The Plant World does not just make the air breathable, it helps to transform non-assimilable mineral salts into assimilable organic substances. Thanks to this it creates food for more complex beings such as insects and animals. Man, who represents the last link in the food chain, draws support and benefits from this by eating fruits and animals.
The most complete and interesting image of the Plant World is the forest, a set of large plants called trees, small plants that represent the undergrowth and micro-plants such as mushrooms and mosses. Inside this forest, insects and animals find their natural habitat and live in close relationship with plants, with which they have relationships regulated by biological laws that allow a perfect natural balance, (in fact, while herbivores limit the excessive growth of vegetation , the birds spread the seeds and destroy the harmful insects. Above these animals are the predators that control the various species. Each animal then with the excrement and death returns the mineral salts to the soil).
Today, unfortunately, large forests are limited to a few geographical areas of the globe such as Russia, Indonesia, South America and Canada elsewhere, as vestiges of ancient forests remain the woods. Italy has 8,675,000 hectares of wooded area, more or less intact, almost all distributed over hills and mountains.
In the 19th century we had 15 million hectares of wooded area, today the woods have significantly reduced due to senseless deforestation, fires and cuts to make room for agriculture and urbanization. But about 9 million hectares of land covered by trees are always so important it is today to ensure that these "biotopes" can survive for future generations.
To do this, the State and the regions have enacted protection laws for the natural environment, establishing parks and nature reserves and in particular for the protection of forests from degradation and fires but despite this the pollution of the air and rivers, the degradation of the undergrowth and the fires every day threaten the life of our woods. Especially the fires! Destructive fire that kills plants and animals, eliminating in a few minutes what nature has patiently built over millennia.
Let's start by saying that in Italy, as it can happen in tropical and equatorial countries, the woods cannot burn on their own due to self-combustion. Fires can only occur through the direct or indirect fault of man. We will see later the specific causes of the fire in the woods, in the meantime let's see what is the damage that the fire causes.
Woods, as we know, not only supply oxygen to the atmosphere, but also provide humidity. In fact, the tree breathes, transpires and emits water vapor through the leaves. This aspect is extremely important because even in a period of drought there is the emission of water vapor, with the consequent survival of all plants this fact becomes beneficial for the countryside, for the neighboring villages and countries, which succeed in periods of prolonged heat. to have an attenuation of the solar effects (microclimate). In addition to this, the forest retains large quantities of water during rainy periods, which it reuses in hot periods. The retention of water, especially on the slopes of the hills and mountains, avoids floods and landslides. A fire can erase all this in one fell swoop, leaving the land, especially the steeply sloping ones, at the mercy of rainwater, determining the sterility of the soil over time.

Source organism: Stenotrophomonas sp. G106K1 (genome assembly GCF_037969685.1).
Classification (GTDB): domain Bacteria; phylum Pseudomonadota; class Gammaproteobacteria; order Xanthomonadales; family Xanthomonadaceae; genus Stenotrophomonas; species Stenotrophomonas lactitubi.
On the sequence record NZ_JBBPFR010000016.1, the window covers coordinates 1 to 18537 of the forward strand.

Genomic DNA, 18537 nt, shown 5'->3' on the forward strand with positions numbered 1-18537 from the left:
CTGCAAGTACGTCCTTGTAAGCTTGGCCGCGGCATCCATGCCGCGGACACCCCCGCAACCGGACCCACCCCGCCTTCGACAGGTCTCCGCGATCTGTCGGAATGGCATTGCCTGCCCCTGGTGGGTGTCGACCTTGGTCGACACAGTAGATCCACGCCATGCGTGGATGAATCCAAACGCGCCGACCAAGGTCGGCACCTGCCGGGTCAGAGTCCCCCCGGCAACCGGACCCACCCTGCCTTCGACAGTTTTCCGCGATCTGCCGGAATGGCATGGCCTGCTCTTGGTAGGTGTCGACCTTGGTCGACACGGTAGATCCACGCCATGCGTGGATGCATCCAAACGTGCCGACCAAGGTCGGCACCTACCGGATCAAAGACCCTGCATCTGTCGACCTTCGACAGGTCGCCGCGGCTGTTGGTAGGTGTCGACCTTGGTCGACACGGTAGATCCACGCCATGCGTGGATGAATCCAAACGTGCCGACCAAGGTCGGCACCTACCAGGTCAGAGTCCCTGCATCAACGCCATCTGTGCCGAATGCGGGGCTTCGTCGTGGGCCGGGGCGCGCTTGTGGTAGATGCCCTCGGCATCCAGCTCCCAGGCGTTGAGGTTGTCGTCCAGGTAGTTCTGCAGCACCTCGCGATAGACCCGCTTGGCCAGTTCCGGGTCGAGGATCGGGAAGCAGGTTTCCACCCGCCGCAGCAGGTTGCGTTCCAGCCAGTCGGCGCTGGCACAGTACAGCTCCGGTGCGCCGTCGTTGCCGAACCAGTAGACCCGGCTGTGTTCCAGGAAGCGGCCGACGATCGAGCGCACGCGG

The disappearance of a forest facilitates the free release of rainwater, which, no longer held back by the canopy of trees, leaf litter and humus, spread freely along the slopes of the mountains, bringing with it a large amount of fertile soil , to the point of creating hydrogeological disasters which are then at the basis of disastrous floods such as that of Sarno.
It is impossible to quantify the damage caused by the loss of a forest. The only economic aspect that can be immediately assessed is the loss of wood. We must not forget, in fact, that Italy imports huge quantities of wood from abroad every year at very high costs. If we were to add the loss of human life and artifacts, then the damage would be immense.
HOW A FIRE BEGINS AND SPREADS
Fires generally occur in the summer, when it hasn't rained for weeks and when the continuous solar heat evaporates a large part of the water retained by the humus and by the plants in this case many plants of the undergrowth dry up, the grass turns yellow and the leaves of the trees begin to "curl up". In this situation, a small heat source is enough to unleash the disaster. (In Northern Italy a fire can also be triggered in winter due to drought caused by dry air and cold wind that accelerates the drying of the grass and evaporates the water retained by the humus, however these are limited fires that do not cause serious damage such as summer ones.)
But what is this heat source that can start a fire? In very drought periods, a still lit cigarette dropped in the dry grass, sparks coming out of exhaust pipes and from the wheels of running trains, fires lit to play or to cook and then not extinguished well, fires lit by farmers to burn the stubble after the harvest: these are called negligent events, that is, carried out without criminal intent, but in any case a cause of fire. Then, unfortunately, there are arson fires, that is, intentionally determined by men, The reasons in these cases are for exclusive personal interests. In fact, the shepherd burns because then from the ashes of the forest with the first rains a tender and nutritious grass will grow for his sheep, it burns the building speculator who, despite the existence of laws that sanction the prohibition of construction in burnt woodland, hopes